“It is like Catch 22,” says Ms Roby “the more assignments or the more TSW’s we have, the more homework and assignments we have to give to students. We need a solution.” Although no immediate solution was made during the discussion, there were many opinions on how the faculty can take their first steps in order to reduce extreme and unnecessary amounts of homework.

Mr. Bryan says he knows he gives too much homework when “I am too busy grading it to enjoy what I am doing with the students. Something is wrong then, and so I back up.” Mr. Morgan followed up by saying, “We have to think about how much work students have to do in addition to the work that we explicitly give them."

Thankfully, teachers have acknowledged the fact that we are being overburdened with homework, and now they want to help make things right. “I am all about coming up with a homework policy that we can communicate and more importantly enforce,” exclaims Mr. Blaho “We should be looking at, in the secondary school, a maximum of two hours of homework per day."

As for the amount of time students are given to work in class, Mr. Bryan explained to teachers his reasoning. “Students have to have time in class to do the work that is expected of them. If we expect them to do work, and we value that work, we should dedicate some of our class time to it.”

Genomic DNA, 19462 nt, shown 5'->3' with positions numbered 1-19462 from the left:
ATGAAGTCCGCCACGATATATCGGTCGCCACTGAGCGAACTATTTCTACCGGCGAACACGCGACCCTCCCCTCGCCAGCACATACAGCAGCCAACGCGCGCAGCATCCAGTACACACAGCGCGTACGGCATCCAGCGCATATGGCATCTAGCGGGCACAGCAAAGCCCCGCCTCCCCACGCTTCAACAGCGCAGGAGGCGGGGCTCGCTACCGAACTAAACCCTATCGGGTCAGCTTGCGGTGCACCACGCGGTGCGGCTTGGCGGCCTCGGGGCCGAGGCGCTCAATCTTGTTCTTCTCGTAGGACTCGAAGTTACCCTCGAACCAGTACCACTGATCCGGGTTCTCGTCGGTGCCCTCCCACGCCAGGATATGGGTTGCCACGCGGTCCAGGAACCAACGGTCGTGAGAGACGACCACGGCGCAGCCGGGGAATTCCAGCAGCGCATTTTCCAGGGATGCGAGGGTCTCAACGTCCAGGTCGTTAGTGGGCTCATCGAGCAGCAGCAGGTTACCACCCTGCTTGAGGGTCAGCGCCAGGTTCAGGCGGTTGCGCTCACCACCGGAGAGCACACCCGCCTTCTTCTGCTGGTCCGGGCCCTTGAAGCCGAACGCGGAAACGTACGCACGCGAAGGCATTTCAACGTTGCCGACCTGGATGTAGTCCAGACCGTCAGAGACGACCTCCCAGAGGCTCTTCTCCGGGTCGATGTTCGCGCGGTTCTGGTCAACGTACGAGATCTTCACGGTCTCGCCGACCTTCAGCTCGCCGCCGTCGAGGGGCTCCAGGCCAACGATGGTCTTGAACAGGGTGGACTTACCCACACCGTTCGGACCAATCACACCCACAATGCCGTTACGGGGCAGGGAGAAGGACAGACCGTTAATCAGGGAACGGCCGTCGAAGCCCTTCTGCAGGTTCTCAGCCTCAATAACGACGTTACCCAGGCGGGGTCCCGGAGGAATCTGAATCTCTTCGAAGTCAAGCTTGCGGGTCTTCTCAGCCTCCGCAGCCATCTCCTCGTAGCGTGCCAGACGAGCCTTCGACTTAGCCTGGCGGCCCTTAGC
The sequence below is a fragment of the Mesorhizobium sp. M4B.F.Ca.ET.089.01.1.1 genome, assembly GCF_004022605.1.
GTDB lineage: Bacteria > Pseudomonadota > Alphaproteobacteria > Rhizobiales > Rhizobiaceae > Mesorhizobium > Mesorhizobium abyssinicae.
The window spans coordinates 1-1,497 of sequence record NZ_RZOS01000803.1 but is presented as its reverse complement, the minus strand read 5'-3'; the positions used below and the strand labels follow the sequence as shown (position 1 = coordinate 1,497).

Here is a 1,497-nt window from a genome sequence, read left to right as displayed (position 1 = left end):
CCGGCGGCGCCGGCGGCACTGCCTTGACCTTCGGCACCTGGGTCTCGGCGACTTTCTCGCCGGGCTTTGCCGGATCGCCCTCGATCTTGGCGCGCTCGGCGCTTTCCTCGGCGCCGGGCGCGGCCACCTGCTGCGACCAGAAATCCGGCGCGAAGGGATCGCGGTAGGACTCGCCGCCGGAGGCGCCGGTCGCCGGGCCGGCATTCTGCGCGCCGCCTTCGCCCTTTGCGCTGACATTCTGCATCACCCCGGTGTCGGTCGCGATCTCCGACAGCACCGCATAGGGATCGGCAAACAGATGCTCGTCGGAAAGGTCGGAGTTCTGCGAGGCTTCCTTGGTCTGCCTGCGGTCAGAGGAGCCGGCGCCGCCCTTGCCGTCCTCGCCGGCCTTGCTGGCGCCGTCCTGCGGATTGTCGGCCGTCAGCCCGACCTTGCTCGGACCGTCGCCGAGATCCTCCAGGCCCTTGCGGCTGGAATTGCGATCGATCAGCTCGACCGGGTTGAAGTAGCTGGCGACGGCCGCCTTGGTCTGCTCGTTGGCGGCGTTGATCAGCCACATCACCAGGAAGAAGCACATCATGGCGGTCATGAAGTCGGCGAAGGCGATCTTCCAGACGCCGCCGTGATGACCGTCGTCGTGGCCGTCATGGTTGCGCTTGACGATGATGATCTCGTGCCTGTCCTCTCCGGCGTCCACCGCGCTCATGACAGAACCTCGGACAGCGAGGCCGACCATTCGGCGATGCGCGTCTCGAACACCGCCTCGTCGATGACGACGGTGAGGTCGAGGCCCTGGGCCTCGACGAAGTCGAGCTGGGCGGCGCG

In conclusion, the school-wide effort to improving homework guidelines for students has been moving forward. Not only does the student body feel that homework is a problem, but so do the teachers. Not one teacher in the discussion argued that the overall homework students are given is appropriate and should be continued. Everyone is on the same page for better homework conditions, and this should bring hope to students and teachers alike.

The next steps will be interesting. KIS administration and staff will continue to seek solutions to the problem, while students will have the mission of truthfully filling out a follow-up survey on homework to give a more in-depth understanding. Let’s hope for the best.